Hollywood Casino & The Action Card Spam

It’s 8:30pm.  I’m sleeping because all the overtime I work to pay down my student loans nine years early has the unfortunate side effect of occasionally requiring me to live on four hours of sleep.  My phone rings with a phone number I don’t recognize.

717-469-2211.

That’s Grantville.  I don’t know anyone in Grantville, let alone anyone with that number, so I let it go to voicemail.  A few minutes later my voicemail alert goes off.  It can’t be a wrong number; who would call a wrong number and, after hearing the name in the greeting, leave a message?  And a two-minute message at that?

It was Hollywood Casino. 

“Come visit us,” the unbelievably excited voice on the other end of the voicemail said.  Something about some giveaway and some promotion and something else.  They were kind enough to play the pre-recorded message twice, in case I hadn’t gotten as excited as the announcer on the first time.  I was now fully awake two hours before I had to go back to work (which is to say, after two hours of sleep).

I can only assume that they got my number from my membership in their “action card” program, and that they feel this gives them permission to spam me.  It doesn’t.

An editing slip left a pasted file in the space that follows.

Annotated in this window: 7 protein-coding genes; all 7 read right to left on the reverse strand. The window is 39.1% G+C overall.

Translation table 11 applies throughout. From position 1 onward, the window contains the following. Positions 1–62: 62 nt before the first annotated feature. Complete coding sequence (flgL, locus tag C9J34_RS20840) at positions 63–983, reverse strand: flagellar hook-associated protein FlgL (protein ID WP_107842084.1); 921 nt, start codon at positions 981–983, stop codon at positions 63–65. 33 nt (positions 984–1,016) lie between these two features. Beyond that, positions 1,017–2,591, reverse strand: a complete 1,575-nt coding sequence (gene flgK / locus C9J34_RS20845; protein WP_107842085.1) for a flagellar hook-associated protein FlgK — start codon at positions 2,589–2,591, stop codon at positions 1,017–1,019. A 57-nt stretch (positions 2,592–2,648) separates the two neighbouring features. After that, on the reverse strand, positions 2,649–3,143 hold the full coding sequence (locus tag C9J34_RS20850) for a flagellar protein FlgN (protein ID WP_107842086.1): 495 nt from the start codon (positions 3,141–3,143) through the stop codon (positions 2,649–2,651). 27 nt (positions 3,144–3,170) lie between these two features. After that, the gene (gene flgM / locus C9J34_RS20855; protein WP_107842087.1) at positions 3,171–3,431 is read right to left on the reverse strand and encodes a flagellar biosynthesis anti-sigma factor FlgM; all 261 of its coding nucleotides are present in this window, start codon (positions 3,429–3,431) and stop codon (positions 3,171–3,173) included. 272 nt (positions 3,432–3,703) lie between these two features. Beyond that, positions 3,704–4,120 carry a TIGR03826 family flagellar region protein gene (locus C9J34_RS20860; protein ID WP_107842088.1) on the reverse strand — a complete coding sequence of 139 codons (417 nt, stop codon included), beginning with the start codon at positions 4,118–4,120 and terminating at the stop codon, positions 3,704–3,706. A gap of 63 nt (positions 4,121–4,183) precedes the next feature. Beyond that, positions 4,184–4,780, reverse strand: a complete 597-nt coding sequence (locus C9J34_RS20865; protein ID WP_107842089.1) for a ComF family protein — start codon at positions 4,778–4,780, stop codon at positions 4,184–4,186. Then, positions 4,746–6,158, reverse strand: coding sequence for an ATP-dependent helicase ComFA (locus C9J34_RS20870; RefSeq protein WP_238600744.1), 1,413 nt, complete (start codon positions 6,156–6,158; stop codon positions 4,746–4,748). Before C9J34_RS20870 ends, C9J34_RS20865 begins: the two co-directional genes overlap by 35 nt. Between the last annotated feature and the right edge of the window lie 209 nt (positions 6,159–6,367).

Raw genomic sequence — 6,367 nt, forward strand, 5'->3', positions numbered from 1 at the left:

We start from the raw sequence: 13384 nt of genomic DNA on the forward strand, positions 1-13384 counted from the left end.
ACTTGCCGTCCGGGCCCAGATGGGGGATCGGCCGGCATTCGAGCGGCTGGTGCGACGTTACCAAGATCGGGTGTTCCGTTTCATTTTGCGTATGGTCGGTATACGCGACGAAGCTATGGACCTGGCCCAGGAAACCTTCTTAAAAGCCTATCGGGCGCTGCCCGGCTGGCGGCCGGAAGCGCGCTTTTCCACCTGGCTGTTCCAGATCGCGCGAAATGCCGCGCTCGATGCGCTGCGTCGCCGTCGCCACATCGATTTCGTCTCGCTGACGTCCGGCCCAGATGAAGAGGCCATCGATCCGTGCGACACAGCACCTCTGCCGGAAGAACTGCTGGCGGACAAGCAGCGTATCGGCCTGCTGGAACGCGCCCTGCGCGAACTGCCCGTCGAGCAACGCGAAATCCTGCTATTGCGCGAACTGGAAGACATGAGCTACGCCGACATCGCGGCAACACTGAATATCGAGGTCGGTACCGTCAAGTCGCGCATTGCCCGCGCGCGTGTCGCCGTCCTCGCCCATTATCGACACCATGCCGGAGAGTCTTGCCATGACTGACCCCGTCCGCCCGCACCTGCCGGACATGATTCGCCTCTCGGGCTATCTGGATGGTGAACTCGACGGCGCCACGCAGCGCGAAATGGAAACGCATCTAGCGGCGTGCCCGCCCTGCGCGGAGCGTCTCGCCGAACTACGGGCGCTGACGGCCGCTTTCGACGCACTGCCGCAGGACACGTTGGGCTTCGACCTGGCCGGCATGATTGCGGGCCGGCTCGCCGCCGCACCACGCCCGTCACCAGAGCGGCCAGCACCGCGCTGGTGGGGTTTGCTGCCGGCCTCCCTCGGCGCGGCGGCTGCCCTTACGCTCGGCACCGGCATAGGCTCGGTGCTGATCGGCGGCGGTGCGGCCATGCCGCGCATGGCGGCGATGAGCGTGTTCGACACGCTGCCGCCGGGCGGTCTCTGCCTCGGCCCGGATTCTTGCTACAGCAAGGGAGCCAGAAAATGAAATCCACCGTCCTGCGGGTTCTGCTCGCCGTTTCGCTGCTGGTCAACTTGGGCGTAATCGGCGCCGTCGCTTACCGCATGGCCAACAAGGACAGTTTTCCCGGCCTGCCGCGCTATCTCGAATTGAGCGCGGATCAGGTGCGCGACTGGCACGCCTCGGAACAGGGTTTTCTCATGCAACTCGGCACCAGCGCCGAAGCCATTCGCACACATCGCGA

EDIT:  Since Hollywood Casino has taken the stance that my enrollment in the “action card” program supercedes my rights under 47 USC 227, the “do not call” list, and the Telemarketing Sales Rule, I’ve removed a large part of this post that dealt with my arguments against Hollywood Casino and Penn National.  In the interest of not making their lawyers’ jobs easier, I’m keeping this information to myself for now.  Suffice to say, there is notable legal precedent — as well as the FTC’s opinion statements — that reflect a desire to protect consumers against unwanted marketing.

Without such intent and precedent, “no-call” laws would be absolutely unenforceable.  After all, any business could call any consumer — regardless of that consumer’s status on the “do not call” list or any previous opt-outs sent by the consumer — by stating that they received the consumer’s phone number through “a trusted business partner’s trusted business partner’s trusted business partner’s trusted business partner who is a marketing firm who collected a signature from a consumer, thus opening a business relationship”.